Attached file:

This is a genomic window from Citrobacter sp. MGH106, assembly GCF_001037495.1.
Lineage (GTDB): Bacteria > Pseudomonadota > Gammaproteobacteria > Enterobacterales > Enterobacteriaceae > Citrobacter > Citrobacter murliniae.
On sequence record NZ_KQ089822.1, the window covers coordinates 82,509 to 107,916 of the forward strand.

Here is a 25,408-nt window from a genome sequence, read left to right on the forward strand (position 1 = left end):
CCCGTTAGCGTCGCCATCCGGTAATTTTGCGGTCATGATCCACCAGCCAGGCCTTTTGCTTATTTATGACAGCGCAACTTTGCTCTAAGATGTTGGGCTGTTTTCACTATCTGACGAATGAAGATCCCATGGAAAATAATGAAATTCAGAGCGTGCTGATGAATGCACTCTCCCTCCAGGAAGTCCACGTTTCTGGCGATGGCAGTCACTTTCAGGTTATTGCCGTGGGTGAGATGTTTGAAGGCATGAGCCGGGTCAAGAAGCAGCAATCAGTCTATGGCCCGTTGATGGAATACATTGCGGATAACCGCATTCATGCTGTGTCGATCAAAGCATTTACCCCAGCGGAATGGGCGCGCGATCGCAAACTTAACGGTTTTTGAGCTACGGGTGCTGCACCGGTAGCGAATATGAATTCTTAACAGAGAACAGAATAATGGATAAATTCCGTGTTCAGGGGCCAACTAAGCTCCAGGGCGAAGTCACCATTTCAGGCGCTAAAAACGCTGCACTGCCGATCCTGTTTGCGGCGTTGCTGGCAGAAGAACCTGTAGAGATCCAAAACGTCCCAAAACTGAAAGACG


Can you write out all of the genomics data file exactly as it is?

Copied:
This is a genomic window from Citrobacter sp. MGH106, assembly GCF_001037495.1.
Lineage (GTDB): Bacteria > Pseudomonadota > Gammaproteobacteria > Enterobacterales > Enterobacteriaceae > Citrobacter > Citrobacter murliniae.
On sequence record NZ_KQ089822.1, the window covers coordinates 82,509 to 107,916 of the forward strand.

Here is a 25,408-nt window from a genome sequence, read left to right on the forward strand (position 1 = left end):
CCCGTTAGCGTCGCCATCCGGTAATTTTGCGGTCATGATCCACCAGCCAGGCCTTTTGCTTATTTATGACAGCGCAACTTTGCTCTAAGATGTTGGGCTGTTTTCACTATCTGACGAATGAAGATCCCATGGAAAATAATGAAATTCAGAGCGTGCTGATGAATGCACTCTCCCTCCAGGAAGTCCACGTTTCTGGCGATGGCAGTCACTTTCAGGTTATTGCCGTGGGTGAGATGTTTGAAGGCATGAGCCGGGTCAAGAAGCAGCAATCAGTCTATGGCCCGTTGATGGAATACATTGCGGATAACCGCATTCATGCTGTGTCGATCAAAGCATTTACCCCAGCGGAATGGGCGCGCGATCGCAAACTTAACGGTTTTTGAGCTACGGGTGCTGCACCGGTAGCGAATATGAATTCTTAACAGAGAACAGAATAATGGATAAATTCCGTGTTCAGGGGCCAACTAAGCTCCAGGGCGAAGTCACCATTTCAGGCGCTAAAAACGCTGCACTGCCGATCCTGTTTGCGGCGTTGCTGGCAGAAGAACCTGTAGAGATCCAAAACGTCCCAAAACTGAAAGACG